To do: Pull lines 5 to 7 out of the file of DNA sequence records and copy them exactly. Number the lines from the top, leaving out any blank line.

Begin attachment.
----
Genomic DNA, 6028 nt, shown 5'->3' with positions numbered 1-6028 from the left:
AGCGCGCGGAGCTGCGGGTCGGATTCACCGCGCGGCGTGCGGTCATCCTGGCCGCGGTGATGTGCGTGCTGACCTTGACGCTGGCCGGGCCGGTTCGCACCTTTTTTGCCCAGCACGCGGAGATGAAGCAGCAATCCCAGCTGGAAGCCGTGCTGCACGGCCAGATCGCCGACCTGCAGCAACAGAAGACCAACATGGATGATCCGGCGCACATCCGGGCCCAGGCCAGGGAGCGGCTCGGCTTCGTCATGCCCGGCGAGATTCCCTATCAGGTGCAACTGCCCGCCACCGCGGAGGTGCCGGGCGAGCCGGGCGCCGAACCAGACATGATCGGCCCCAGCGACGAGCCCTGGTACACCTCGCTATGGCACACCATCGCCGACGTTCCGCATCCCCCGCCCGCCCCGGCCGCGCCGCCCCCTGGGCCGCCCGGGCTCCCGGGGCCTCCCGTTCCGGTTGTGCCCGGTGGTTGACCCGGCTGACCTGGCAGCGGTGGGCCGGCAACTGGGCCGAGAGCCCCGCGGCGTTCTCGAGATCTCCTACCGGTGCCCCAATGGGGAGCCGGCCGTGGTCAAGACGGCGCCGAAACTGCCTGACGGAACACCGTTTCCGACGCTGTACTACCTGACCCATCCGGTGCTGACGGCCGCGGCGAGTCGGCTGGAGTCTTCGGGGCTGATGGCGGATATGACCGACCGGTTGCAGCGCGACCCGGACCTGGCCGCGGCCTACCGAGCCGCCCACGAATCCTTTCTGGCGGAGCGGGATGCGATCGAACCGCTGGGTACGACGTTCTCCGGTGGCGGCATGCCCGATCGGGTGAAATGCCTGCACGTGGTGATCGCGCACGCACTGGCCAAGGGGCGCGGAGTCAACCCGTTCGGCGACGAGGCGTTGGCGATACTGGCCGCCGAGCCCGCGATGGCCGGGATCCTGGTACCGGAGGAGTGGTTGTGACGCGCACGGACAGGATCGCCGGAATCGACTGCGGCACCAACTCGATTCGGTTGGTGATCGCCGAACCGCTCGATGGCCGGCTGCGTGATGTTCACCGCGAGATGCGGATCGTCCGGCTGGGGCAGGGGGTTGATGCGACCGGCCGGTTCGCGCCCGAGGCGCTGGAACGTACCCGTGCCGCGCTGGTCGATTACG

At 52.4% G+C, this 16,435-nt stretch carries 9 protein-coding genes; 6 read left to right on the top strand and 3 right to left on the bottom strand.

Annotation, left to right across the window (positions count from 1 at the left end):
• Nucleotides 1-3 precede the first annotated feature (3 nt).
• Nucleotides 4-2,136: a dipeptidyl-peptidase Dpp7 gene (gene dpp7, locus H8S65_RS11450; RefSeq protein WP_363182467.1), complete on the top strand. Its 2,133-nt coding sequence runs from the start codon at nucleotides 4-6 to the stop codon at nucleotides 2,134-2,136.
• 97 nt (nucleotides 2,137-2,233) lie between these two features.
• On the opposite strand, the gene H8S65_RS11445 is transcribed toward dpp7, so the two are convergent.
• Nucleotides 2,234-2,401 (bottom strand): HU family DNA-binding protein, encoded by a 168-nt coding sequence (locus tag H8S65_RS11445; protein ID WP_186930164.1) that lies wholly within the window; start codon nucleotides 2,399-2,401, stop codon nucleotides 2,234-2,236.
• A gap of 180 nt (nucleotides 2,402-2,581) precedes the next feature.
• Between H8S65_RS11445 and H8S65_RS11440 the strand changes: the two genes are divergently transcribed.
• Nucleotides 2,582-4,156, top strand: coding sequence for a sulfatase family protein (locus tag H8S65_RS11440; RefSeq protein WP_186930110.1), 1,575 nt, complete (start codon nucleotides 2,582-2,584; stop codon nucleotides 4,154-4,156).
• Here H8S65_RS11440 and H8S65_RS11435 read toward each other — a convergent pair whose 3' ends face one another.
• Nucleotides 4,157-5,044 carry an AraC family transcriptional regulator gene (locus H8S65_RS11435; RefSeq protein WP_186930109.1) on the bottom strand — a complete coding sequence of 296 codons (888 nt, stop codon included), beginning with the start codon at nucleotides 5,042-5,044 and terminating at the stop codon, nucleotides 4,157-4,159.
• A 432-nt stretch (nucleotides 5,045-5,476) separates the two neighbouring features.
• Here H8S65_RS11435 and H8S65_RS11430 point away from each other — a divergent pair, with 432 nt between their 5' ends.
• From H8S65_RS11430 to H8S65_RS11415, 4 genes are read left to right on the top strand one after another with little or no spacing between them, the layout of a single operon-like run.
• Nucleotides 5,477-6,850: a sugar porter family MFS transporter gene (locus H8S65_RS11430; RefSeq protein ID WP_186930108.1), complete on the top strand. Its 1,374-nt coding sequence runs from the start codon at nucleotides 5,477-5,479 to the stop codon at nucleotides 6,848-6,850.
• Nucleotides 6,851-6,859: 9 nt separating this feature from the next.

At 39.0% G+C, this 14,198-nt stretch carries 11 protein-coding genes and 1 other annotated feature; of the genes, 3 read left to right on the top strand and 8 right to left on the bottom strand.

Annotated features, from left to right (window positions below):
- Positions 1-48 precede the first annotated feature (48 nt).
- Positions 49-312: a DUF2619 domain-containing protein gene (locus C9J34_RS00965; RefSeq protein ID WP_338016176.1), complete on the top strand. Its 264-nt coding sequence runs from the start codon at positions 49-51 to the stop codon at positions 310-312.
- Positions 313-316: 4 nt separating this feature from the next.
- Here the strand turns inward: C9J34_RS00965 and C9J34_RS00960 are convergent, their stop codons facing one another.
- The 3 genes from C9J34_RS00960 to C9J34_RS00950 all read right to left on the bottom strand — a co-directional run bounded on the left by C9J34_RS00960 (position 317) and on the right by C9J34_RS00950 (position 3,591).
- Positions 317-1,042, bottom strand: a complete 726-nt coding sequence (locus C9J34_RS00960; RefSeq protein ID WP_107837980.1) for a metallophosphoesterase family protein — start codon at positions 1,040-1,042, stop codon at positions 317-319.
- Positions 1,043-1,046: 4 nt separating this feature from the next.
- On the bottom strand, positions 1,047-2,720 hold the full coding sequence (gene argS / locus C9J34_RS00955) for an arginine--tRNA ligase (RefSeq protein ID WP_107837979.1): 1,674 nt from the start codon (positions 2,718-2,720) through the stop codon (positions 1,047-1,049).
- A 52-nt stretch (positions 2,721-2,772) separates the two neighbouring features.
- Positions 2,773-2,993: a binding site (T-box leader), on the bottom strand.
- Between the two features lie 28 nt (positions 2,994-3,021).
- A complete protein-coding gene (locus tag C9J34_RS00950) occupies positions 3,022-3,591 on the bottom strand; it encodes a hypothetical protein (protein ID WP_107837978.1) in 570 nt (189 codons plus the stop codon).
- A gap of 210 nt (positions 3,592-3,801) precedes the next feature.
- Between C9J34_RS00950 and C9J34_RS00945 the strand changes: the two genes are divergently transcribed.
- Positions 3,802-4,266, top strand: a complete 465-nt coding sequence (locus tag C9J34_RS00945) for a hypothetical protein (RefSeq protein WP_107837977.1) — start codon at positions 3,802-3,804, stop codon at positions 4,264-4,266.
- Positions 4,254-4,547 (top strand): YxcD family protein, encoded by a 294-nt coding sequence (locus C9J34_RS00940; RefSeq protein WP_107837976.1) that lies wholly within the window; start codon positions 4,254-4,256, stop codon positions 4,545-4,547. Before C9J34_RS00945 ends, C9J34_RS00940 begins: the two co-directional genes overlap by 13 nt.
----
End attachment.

• Nucleotides 1-3 precede the first annotated feature (3 nt).
• Nucleotides 4-2,136: a dipeptidyl-peptidase Dpp7 gene (gene dpp7, locus H8S65_RS11450; RefSeq protein WP_363182467.1), complete on the top strand. Its 2,133-nt coding sequence runs from the start codon at nucleotides 4-6 to the stop codon at nucleotides 2,134-2,136.
• 97 nt (nucleotides 2,137-2,233) lie between these two features.